We are doing science for policy
The Joint Research Centre (JRC) is the European Commission's science and knowledge service which employs scientists to carry out research in order to provide independent scientific advice and support to EU policy.
Today, the European Commission released the second edition of its Cultural and Creative Cities Monitor, a tool designed to benchmark and boost the creative and cultural potential of European cities, which is vital to driving economic growth and social cohesion.
After the success of the first edition in 2017, the 2019 release presents an updated portrait of Europe's cultural and creative richness in an extended sample of 190 cities in 30 countries, including Norway and Switzerland.
The Monitor was created by the JRC, and is accompanied by a revamped online tool which enables cities to add their own data for more in-depth coverage and benchmarking.
The Monitor supports EU policy on culture: it was a basis for the economic impact assessment underpinning the 2018 ‘New European Agenda for Culture’, and is one of the actions included in the ‘European Framework for Action on Cultural Heritage’ to help ensure that the European Year of Cultural Heritage 2018 has a lasting impact.
Tibor Navracsics, Commissioner for Education, Culture, Youth, Sport, and responsible for the Joint Research Centre said: "The first edition of the Cultural and Creative City Monitor proved to be a success, enabling cities across Europe to boost development by better harnessing their cultural assets. I am confident that the second, expanded edition will be equally useful for city authorities, the cultural and creative sectors, and citizens themselves. The Monitor is an excellent example of how the Joint Research Centre can empower policy-makers and help improve citizens’ quality of life through concrete, evidence-based tools."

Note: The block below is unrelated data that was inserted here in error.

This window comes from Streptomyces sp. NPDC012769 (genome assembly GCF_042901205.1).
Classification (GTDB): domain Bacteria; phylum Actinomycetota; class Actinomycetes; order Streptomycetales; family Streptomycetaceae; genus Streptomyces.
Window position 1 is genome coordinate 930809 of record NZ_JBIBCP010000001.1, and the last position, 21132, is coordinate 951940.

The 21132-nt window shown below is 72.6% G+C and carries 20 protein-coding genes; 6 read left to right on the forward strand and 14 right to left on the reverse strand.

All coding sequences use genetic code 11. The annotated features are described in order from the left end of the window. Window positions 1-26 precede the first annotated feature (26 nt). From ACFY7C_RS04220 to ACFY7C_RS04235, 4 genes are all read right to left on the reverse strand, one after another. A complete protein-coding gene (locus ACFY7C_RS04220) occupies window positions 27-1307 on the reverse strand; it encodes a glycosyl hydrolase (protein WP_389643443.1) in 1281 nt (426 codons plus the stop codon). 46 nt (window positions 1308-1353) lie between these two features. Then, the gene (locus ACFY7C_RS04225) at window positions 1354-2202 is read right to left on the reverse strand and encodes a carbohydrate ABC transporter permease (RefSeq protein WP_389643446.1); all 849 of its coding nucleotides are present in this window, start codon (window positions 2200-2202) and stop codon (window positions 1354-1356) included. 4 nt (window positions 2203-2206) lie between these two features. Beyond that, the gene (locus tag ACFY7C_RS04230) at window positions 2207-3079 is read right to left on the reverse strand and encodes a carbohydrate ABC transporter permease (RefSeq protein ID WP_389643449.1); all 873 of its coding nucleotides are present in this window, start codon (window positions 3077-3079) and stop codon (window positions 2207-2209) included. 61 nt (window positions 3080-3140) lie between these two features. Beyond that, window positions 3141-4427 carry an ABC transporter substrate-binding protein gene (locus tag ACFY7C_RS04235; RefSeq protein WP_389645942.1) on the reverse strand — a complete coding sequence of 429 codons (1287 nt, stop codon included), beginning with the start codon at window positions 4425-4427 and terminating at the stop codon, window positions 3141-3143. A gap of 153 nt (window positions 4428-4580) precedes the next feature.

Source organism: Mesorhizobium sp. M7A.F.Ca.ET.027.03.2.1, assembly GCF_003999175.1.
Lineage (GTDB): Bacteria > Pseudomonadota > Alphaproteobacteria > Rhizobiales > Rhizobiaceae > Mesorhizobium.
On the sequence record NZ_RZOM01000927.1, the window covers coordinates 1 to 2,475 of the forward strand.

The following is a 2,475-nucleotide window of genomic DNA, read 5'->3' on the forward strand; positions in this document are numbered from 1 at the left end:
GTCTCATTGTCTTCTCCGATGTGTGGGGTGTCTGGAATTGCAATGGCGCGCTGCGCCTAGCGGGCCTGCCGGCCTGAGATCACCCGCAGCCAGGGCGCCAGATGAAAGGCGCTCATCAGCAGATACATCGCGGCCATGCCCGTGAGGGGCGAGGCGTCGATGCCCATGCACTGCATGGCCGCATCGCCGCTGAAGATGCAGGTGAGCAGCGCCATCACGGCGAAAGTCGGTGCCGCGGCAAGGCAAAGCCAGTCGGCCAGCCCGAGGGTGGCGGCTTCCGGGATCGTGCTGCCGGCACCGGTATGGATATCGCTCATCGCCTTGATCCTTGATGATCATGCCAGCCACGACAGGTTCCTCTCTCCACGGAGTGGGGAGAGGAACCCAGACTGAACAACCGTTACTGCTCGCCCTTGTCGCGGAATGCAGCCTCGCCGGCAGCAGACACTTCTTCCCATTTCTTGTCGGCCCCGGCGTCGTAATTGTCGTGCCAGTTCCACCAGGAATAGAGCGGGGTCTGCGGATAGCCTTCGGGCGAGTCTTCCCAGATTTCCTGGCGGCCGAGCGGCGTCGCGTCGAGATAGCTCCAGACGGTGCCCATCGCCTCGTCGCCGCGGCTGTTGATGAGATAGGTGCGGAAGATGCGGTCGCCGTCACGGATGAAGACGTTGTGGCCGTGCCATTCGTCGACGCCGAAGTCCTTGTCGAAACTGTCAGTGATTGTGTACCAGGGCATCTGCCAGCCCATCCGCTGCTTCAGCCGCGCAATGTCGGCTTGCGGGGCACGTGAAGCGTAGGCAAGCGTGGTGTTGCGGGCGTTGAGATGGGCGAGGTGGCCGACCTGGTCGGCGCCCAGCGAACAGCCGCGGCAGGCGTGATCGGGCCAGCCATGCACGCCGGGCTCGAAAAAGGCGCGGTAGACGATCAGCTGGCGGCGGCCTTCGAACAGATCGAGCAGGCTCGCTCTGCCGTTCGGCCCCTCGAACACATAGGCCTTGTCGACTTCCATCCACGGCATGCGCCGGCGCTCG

The first edition of the Cultural and Creative Cities Monitor has inspired local governments across Europe.
For instance, Madrid (Spain) used evidence included in the Monitor to understand which cultural and creative assets, such as monuments, museums, cinemas, theatres and art galleries, the Spanish capital should focus its branding strategy on to improve its international ranking.
As a result, Madrid published a new leaflet “Madrid - Facts and Figures 2018” promoting the city’s rich cultural venues.
The Monitor also helped Győr (Hungary) analyse future investment needs and provided evidence to support the city’s decision to adopt a 2019-2028 cultural and creative economy strategy which identifies key measures to be implemented such as the creation of creative spaces for artists and a design incubation centre.
Umeå (Sweden) used the tool to raise awareness among local stakeholders of the role cultural investments have to play in fostering sustainable growth.
Launched in July 2017, the Cultural and Creative Cities Monitor uses quantitative and qualitative information to measure cities’ cultural and creative potential.
The Monitor’s quantitative information is captured in 29 individual indicators relevant to nine policy dimensions, which reflect three major facets of a city’s cultural and socio-economic vitality:
New features of the 2019 edition include:
The Monitor is expected to be updated every two years.
Cultural and Creative Cities Monitor website (online interactive tool, factsheets and infographics)